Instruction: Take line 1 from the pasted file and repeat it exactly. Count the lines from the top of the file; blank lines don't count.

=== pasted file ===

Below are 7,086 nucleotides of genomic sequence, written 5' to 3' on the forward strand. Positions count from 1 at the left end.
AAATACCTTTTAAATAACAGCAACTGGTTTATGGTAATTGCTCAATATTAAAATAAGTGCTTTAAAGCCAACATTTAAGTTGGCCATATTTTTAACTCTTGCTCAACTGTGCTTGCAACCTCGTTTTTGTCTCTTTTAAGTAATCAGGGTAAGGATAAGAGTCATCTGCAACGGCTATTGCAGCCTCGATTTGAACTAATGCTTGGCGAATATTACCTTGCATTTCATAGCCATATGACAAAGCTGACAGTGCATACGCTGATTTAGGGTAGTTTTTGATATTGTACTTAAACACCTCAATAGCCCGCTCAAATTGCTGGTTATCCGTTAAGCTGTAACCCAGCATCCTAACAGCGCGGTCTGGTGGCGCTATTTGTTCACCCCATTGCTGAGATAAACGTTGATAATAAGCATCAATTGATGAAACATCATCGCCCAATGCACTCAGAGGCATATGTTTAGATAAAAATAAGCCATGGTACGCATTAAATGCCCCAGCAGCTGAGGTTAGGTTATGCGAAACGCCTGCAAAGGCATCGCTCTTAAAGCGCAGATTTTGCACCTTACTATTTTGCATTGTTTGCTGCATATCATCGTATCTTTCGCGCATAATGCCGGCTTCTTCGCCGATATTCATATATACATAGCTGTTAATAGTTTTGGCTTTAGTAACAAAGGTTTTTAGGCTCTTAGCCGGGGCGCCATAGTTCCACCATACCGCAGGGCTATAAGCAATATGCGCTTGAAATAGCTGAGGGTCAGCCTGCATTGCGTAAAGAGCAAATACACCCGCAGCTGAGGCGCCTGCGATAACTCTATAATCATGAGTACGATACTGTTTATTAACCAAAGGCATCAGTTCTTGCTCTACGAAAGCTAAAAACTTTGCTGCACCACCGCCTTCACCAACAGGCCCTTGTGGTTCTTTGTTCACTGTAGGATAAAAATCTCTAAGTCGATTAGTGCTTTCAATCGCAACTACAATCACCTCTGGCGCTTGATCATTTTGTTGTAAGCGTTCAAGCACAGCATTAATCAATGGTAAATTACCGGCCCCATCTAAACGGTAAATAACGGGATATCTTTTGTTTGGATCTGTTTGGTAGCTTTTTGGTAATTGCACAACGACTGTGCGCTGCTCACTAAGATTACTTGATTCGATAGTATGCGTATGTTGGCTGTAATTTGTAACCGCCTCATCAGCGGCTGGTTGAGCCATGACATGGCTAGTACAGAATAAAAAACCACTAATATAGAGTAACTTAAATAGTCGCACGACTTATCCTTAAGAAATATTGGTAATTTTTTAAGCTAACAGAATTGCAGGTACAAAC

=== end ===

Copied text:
Below are 7,086 nucleotides of genomic sequence, written 5' to 3' on the forward strand. Positions count from 1 at the left end.